Oil tax revenues
By Victoria McDonald
April 13, 2013
When it was discovered that Alaska held huge oil reserves, a science conference in 1969 predicted that "big oil would reach tentacles of control into Alaska's culture and government".(pg 294) Throughout the 1970s most members of the legislature shared the Alaska-centered perspective they held before the industry arrived. The debate centered on how much to charge the oil industry for Alaska's oil. The $900 million lease sale in Prudhoe Bay, "represented a fire-sale bargain" for the oil industry, according to Fischer.(pg 295). Alaska was selling a one-time asset and needed to earn "maximum benefit" for future generations.
As oil was about to flow, the legislature considered a tax and royalty system. However, "the oil industry cried foul with a series of bogus claims that it continues to use, despite the continuing failure of its repeated predictions that Alaska's taxes would stop investment". (pg 295)
As Fischer reports, "We were engaged in a commercial transaction with the world's richest companies. We needed to find the highest price the market would bear".(pg 295) There are two strategies that allow for the maximization of value: One is to sell it for its current value, the other strategy is to not sell. Oil that was left in the ground has been a great investment rising from $9 a barrel in the 1980s to $94 a barrel today.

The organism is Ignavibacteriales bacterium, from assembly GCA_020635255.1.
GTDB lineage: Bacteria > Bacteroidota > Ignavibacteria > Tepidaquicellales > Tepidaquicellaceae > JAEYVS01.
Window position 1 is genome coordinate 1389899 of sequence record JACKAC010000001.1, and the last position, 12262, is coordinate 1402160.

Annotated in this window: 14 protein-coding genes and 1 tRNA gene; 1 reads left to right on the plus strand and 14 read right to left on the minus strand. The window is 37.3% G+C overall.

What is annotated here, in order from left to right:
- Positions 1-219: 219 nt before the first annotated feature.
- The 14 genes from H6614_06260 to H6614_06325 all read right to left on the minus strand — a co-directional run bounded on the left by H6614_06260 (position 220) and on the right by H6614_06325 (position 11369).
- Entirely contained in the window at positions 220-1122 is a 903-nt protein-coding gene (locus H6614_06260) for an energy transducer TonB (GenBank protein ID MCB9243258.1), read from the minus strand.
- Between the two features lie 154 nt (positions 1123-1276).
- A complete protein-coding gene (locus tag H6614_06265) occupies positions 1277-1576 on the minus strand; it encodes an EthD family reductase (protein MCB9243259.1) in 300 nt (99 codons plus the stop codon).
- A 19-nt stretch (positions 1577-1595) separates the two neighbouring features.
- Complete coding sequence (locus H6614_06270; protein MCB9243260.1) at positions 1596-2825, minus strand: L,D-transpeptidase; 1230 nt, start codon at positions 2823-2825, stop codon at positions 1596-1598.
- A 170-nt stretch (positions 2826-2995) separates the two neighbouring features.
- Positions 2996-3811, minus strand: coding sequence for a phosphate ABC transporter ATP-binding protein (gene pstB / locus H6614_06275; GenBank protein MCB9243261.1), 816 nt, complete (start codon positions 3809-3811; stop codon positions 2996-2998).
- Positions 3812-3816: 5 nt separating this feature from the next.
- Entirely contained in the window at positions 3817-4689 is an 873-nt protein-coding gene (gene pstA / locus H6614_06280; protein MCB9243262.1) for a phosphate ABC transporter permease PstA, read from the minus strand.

Fischer's fair value is the point where the industry walks away from negotiations. Otherwise, "We are giving away resources that belong to Alaskan of the present and the future".
Unfortunately, our Governor and many in the legislature are willing to give in to the oil industry. We have lost our Alaskan centered path carved out by the Constitutional convention.
About: "Moved to Alaska in 1974, taught school in Kake, Petersburg, Ketchikan, interested in state politics"
Received April 11, 2013 - Published April 13, 2013
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